Yahoo! Sports national baseball writer Jeff Passan checks in from Wrigley Field to weigh in on the return of a ghost from the Cubs' past ...
Dusty Baker's grand return to the city that ran him out two years ago pretty much went according to script. Baker emerged from his Cincinnati Reds dugout to hand the umpires his lineup card. The thousand or so people who actually cared enough to boo did. The rest spent their time admiring more important things, like their seat or their beer or that cool-shaped cloud out toward the lake.
Yes, until the Cubs win a World Series, Dusty is going to be a fat BP pitch for self-loathing fans, just like the the guy wearing headphones and the animal that puts the goat in scapegoat. Self-respecting ones, on the other hand, see Baker for what he is: a distinct part of the past, one who helped the renaissance in Chicago before losing his way.
Baker, no question, is a manager with flaws. The Cubs would be a markedly different franchise with Mark Prior and Kerry Wood in the starting rotation, and, hey, maybe they were just papier-mache, even without Dusty's abuse of their arms. Still, if there's reason for any bitterness here in Wrigleyville, it's their side-by-side implosions.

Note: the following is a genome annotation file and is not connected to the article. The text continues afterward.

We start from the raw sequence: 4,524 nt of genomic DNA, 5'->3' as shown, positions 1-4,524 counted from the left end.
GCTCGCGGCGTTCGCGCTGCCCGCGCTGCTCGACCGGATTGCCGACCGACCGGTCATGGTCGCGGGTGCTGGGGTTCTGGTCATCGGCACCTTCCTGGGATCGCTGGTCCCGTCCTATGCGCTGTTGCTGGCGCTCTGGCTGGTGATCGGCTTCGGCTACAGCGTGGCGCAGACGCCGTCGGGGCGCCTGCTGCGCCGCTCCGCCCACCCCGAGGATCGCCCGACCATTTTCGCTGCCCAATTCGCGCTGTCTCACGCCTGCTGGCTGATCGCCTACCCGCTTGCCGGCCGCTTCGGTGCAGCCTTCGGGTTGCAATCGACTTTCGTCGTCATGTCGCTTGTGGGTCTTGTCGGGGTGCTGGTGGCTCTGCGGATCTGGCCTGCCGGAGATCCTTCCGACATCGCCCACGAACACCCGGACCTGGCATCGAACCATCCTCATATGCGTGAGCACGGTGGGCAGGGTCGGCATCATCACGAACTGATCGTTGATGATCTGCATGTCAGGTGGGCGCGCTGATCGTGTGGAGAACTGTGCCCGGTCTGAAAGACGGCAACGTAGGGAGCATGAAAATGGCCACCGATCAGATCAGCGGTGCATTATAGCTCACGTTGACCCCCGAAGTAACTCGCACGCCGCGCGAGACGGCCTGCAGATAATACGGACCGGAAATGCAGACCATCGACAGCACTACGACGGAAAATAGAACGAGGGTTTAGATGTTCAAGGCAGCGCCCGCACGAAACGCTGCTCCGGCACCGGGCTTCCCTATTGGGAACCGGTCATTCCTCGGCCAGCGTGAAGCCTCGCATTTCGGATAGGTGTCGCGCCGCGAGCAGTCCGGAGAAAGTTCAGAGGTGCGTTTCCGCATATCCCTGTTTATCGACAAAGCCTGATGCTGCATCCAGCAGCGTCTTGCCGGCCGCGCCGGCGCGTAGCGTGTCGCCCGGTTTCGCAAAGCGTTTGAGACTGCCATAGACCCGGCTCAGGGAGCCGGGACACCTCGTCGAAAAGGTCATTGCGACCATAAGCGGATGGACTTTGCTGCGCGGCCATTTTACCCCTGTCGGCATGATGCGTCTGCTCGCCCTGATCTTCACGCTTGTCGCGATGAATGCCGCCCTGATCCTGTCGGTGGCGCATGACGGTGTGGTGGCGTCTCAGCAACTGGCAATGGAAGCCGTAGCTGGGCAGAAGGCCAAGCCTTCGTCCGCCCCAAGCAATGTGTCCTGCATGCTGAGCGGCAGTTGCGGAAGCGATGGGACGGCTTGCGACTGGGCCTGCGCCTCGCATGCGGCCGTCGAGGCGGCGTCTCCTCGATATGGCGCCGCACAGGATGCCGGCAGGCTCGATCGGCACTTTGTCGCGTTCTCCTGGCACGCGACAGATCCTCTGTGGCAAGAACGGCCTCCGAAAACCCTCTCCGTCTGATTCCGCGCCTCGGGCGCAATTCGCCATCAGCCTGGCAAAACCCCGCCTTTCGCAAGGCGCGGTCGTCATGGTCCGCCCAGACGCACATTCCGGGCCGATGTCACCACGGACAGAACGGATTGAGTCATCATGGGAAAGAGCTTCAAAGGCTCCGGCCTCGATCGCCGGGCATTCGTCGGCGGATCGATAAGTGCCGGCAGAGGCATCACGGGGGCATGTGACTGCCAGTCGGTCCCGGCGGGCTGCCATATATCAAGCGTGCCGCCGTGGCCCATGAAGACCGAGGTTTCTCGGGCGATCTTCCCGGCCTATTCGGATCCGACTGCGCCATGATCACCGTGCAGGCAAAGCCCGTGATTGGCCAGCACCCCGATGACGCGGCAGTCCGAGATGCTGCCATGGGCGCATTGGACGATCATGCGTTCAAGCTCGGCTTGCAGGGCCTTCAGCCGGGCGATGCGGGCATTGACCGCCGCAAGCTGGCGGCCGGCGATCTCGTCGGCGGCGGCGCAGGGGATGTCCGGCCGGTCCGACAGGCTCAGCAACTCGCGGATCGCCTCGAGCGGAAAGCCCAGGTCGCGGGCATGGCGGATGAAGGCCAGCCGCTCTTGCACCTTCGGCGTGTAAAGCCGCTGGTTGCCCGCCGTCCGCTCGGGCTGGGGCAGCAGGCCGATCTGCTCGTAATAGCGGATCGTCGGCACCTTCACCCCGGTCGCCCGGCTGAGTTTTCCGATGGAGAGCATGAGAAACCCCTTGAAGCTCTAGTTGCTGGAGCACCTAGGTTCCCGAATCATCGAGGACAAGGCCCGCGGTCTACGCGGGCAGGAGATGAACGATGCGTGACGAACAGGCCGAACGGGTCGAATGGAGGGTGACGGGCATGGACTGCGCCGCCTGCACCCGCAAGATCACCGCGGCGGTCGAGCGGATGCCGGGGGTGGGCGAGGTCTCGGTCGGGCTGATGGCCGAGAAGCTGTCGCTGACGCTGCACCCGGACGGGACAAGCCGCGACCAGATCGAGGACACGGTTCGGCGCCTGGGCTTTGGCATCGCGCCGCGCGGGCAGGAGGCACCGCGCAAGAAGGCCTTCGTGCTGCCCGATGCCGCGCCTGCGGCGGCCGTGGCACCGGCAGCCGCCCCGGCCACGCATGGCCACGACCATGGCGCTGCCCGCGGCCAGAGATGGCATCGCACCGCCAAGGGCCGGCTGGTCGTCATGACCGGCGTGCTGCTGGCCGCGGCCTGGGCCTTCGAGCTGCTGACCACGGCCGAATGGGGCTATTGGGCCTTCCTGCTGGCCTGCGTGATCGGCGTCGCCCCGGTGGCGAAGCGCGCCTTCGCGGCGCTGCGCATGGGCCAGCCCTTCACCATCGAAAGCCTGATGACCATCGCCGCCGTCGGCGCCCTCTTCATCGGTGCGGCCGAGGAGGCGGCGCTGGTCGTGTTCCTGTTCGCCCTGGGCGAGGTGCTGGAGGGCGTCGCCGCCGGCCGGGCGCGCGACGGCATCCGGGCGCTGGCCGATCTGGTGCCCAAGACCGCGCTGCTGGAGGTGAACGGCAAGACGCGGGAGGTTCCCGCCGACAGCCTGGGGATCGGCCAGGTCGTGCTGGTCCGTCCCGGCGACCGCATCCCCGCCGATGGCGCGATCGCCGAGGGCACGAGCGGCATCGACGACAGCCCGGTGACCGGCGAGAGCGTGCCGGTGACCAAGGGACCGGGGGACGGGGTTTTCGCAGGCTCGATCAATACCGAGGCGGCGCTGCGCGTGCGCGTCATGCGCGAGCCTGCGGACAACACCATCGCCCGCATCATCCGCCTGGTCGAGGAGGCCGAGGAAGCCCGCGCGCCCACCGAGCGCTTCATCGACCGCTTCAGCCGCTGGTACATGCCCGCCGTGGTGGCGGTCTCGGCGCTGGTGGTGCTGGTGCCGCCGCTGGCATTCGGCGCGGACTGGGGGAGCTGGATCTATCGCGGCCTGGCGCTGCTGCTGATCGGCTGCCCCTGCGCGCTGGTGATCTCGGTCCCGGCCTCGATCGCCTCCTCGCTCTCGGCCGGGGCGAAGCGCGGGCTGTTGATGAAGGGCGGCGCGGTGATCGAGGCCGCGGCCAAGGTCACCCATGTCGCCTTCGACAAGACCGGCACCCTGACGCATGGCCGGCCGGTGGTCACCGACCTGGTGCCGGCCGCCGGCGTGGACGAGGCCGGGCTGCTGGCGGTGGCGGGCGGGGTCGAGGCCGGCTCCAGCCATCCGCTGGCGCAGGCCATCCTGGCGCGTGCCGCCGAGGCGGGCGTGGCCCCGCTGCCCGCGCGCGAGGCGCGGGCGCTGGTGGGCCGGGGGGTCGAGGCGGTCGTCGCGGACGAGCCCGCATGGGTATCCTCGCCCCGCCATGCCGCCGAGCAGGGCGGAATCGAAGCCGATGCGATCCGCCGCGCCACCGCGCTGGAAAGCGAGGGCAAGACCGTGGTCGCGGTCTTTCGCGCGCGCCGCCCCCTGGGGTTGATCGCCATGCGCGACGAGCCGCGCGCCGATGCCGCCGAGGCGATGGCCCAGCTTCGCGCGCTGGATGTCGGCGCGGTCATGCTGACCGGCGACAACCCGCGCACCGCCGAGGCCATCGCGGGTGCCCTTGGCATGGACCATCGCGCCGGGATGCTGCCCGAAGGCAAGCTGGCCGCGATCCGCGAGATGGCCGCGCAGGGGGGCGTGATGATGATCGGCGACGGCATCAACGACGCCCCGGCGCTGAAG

The Cubs are in a good place today, though. They have decent starting pitching, a lineup with Derrek Lee flashing his pre-injury MVP form and a serviceable bullpen with Wood serving as closer. In other words, plenty to win the National League Central and earn another postseason shot. (Preferably one better than last season, when Lou Piniella's tactics made Baker look like Connie Mack, Walter Alston and Bobby Cox rolled into one.)
"You can play what-ifs all your life," Baker said in his pregame press conference. "You can say, 'What if I'd married this girl and not that one?' I try not to play what-ifs. I've got a job to do where I am in Cincinnati, and I'm happy with the organization.
"I'm just trying to go forward. That's what I'm trying to do as much as anything with my life."
But Dusty can't forget one thing from Chicago. It's what he was told in 2003, when he was on the cusp of the World Series, all the way through 2006, when he was in last place and miserable. He takes it with him to Cincinnati and wherever else he may end up.
"Better not lose," he said.